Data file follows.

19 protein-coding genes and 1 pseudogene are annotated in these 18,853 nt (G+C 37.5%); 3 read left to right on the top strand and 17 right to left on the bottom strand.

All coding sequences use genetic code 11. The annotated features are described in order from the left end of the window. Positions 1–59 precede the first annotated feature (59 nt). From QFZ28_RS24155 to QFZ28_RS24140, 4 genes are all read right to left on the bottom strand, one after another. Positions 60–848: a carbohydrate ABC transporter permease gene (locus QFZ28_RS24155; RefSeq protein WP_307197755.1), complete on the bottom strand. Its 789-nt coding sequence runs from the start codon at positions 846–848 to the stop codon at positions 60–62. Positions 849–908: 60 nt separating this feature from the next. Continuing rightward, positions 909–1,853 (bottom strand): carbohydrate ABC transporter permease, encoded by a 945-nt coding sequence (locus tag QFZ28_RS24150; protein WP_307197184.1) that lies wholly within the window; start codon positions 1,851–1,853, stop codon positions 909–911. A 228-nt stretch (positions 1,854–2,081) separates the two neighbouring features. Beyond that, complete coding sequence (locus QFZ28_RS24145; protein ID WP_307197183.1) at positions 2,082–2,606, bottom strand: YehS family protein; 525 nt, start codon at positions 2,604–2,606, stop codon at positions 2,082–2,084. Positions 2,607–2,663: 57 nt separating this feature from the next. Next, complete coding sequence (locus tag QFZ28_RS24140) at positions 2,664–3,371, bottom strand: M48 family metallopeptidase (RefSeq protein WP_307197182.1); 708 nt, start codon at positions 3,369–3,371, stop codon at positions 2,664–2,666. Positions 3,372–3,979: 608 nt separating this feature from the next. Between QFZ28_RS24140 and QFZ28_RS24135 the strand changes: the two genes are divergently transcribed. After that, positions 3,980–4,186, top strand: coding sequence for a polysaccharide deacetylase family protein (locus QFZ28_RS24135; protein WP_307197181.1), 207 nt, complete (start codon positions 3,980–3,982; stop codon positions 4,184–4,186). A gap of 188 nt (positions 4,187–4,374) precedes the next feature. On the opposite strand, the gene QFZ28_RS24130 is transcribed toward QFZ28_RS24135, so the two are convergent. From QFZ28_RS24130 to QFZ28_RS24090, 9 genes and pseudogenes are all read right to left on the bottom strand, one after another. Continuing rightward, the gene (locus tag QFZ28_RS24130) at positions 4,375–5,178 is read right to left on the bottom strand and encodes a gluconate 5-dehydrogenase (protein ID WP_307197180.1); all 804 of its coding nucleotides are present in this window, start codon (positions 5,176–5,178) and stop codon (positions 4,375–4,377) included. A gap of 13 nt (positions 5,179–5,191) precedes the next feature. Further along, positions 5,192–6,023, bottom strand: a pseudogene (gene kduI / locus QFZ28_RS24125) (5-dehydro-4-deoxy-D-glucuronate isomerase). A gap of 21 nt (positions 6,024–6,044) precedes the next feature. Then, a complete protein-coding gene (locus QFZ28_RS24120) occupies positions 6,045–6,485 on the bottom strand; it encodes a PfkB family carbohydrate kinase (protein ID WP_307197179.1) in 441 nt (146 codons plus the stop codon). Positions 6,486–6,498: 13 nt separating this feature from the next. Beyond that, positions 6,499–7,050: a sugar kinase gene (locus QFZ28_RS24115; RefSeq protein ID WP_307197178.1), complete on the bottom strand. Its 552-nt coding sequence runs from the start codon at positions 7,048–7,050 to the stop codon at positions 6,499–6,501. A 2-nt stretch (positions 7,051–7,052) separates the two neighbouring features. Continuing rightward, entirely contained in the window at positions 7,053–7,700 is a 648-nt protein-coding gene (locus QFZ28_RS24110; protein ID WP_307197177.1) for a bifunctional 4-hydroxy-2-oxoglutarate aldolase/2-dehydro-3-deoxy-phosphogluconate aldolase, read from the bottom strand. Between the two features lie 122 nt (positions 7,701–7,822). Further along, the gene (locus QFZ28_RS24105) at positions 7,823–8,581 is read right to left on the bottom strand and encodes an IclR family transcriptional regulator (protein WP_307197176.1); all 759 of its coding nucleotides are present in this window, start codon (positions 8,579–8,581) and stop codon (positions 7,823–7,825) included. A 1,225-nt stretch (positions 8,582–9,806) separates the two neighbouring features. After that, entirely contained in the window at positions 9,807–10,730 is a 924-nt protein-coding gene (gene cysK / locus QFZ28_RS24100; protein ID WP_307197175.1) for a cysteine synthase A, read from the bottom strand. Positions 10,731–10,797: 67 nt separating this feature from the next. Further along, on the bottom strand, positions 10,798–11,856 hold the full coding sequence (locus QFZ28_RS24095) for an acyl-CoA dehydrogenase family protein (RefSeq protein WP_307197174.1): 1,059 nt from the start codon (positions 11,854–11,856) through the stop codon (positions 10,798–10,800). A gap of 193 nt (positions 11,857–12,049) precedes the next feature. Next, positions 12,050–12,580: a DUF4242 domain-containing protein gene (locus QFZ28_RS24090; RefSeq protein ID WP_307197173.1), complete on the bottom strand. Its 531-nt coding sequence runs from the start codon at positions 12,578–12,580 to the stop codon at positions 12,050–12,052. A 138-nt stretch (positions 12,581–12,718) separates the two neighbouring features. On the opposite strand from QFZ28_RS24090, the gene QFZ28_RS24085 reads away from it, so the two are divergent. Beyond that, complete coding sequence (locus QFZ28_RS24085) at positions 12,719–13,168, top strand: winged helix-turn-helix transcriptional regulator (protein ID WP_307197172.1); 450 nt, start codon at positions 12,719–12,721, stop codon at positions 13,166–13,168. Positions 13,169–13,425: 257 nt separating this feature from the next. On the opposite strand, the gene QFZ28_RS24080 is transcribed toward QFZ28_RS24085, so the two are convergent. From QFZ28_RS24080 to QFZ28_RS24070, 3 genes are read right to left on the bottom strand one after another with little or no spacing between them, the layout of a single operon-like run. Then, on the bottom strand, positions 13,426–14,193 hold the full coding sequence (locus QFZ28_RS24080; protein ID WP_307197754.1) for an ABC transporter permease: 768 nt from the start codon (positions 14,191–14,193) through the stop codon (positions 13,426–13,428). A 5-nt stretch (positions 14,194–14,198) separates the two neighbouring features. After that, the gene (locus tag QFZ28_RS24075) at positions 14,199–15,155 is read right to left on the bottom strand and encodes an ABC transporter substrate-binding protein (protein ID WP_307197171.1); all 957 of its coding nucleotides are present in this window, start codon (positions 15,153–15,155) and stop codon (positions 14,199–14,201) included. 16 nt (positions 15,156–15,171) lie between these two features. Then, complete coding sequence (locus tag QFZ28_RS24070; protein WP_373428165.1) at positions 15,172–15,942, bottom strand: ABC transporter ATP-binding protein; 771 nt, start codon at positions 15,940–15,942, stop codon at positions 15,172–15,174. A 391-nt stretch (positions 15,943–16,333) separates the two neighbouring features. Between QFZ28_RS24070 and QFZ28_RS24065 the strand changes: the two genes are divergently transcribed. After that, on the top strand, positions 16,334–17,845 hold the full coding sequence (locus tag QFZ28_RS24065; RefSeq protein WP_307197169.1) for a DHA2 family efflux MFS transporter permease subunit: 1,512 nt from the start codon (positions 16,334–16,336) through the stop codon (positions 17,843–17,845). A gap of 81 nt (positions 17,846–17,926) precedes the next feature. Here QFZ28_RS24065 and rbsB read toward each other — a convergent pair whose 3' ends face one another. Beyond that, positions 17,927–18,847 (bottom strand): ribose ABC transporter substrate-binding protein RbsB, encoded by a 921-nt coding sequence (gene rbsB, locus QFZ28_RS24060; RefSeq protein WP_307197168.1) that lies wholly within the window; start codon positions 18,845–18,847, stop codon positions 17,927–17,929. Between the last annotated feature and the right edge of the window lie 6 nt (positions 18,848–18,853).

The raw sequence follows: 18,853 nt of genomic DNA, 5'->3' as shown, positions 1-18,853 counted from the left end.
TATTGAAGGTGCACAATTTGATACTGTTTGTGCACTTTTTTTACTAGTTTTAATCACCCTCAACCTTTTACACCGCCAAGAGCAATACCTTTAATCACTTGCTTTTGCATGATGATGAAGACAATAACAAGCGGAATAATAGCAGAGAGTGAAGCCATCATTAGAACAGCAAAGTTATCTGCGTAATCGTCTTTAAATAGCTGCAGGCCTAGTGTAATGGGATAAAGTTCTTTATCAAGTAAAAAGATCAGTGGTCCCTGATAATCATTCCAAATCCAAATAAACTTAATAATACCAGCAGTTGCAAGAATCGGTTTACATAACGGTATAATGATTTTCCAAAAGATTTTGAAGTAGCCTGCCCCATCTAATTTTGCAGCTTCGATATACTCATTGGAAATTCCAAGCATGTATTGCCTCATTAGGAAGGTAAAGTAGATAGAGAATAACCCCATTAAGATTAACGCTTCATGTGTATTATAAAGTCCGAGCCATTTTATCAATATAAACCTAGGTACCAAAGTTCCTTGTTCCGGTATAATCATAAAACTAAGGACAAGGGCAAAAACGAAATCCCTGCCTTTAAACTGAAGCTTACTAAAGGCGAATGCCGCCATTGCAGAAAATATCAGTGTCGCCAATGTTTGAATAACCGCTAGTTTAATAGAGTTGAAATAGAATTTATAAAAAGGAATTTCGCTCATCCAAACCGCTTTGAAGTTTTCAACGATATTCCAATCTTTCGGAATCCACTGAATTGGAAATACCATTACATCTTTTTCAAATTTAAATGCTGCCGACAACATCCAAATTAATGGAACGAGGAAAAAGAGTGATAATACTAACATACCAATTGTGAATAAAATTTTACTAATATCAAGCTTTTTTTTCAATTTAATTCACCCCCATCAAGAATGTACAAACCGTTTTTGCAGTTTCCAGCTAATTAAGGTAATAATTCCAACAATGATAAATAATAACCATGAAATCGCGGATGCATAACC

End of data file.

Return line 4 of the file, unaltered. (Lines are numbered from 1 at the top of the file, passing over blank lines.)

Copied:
TATTGAAGGTGCACAATTTGATACTGTTTGTGCACTTTTTTTACTAGTTTTAATCACCCTCAACCTTTTACACCGCCAAGAGCAATACCTTTAATCACTTGCTTTTGCATGATGATGAAGACAATAACAAGCGGAATAATAGCAGAGAGTGAAGCCATCATTAGAACAGCAAAGTTATCTGCGTAATCGTCTTTAAATAGCTGCAGGCCTAGTGTAATGGGATAAAGTTCTTTATCAAGTAAAAAGATCAGTGGTCCCTGATAATCATTCCAAATCCAAATAAACTTAATAATACCAGCAGTTGCAAGAATCGGTTTACATAACGGTATAATGATTTTCCAAAAGATTTTGAAGTAGCCTGCCCCATCTAATTTTGCAGCTTCGATATACTCATTGGAAATTCCAAGCATGTATTGCCTCATTAGGAAGGTAAAGTAGATAGAGAATAACCCCATTAAGATTAACGCTTCATGTGTATTATAAAGTCCGAGCCATTTTATCAATATAAACCTAGGTACCAAAGTTCCTTGTTCCGGTATAATCATAAAACTAAGGACAAGGGCAAAAACGAAATCCCTGCCTTTAAACTGAAGCTTACTAAAGGCGAATGCCGCCATTGCAGAAAATATCAGTGTCGCCAATGTTTGAATAACCGCTAGTTTAATAGAGTTGAAATAGAATTTATAAAAAGGAATTTCGCTCATCCAAACCGCTTTGAAGTTTTCAACGATATTCCAATCTTTCGGAATCCACTGAATTGGAAATACCATTACATCTTTTTCAAATTTAAATGCTGCCGACAACATCCAAATTAATGGAACGAGGAAAAAGAGTGATAATACTAACATACCAATTGTGAATAAAATTTTACTAATATCAAGCTTTTTTTTCAATTTAATTCACCCCCATCAAGAATGTACAAACCGTTTTTGCAGTTTCCAGCTAATTAAGGTAATAATTCCAACAATGATAAATAATAACCATGAAATCGCGGATGCATAACC